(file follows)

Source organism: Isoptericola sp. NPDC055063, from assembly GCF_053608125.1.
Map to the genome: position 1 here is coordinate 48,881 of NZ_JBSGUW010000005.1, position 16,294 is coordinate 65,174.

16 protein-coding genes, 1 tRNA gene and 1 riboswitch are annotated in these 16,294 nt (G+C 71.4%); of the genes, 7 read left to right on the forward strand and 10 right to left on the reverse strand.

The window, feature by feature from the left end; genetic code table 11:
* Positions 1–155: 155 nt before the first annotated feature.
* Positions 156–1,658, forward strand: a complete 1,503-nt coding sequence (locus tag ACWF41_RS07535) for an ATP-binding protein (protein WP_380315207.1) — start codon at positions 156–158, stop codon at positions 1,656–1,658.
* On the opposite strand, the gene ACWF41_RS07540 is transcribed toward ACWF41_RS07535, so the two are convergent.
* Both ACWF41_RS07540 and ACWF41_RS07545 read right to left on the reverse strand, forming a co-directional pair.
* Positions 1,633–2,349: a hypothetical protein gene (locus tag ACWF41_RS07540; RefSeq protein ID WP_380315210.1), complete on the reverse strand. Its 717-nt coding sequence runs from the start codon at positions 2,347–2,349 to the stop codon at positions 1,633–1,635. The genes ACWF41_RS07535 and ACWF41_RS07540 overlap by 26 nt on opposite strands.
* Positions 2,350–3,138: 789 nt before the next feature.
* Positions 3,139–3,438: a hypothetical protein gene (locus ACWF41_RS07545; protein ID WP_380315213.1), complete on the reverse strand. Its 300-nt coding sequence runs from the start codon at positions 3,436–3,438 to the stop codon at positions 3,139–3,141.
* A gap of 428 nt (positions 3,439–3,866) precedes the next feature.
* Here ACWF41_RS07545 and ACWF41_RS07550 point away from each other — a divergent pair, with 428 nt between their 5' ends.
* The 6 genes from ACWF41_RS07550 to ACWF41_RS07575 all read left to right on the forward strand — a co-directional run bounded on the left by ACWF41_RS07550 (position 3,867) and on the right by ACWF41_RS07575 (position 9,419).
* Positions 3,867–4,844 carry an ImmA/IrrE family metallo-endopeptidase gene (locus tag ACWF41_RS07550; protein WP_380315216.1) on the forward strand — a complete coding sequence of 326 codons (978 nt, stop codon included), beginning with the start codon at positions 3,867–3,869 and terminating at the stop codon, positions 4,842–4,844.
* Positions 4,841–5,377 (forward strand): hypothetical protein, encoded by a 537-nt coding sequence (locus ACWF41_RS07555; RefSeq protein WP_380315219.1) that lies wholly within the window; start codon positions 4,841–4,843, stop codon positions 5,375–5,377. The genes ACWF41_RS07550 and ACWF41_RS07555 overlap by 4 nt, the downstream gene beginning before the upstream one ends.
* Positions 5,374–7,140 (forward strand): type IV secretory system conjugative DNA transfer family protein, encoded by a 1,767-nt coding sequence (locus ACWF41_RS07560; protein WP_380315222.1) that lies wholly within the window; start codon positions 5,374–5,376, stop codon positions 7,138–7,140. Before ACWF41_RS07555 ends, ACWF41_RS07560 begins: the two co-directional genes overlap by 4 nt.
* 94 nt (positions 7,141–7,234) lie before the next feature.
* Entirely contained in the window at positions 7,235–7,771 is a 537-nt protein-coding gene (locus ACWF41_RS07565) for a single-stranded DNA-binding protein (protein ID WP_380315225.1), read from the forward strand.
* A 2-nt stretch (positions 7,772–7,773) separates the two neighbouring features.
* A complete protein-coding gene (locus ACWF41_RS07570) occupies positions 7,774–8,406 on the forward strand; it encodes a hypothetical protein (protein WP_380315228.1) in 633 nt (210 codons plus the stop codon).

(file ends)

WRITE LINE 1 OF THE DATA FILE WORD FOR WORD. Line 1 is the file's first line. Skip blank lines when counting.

Source organism: Isoptericola sp. NPDC055063, from assembly GCF_053608125.1.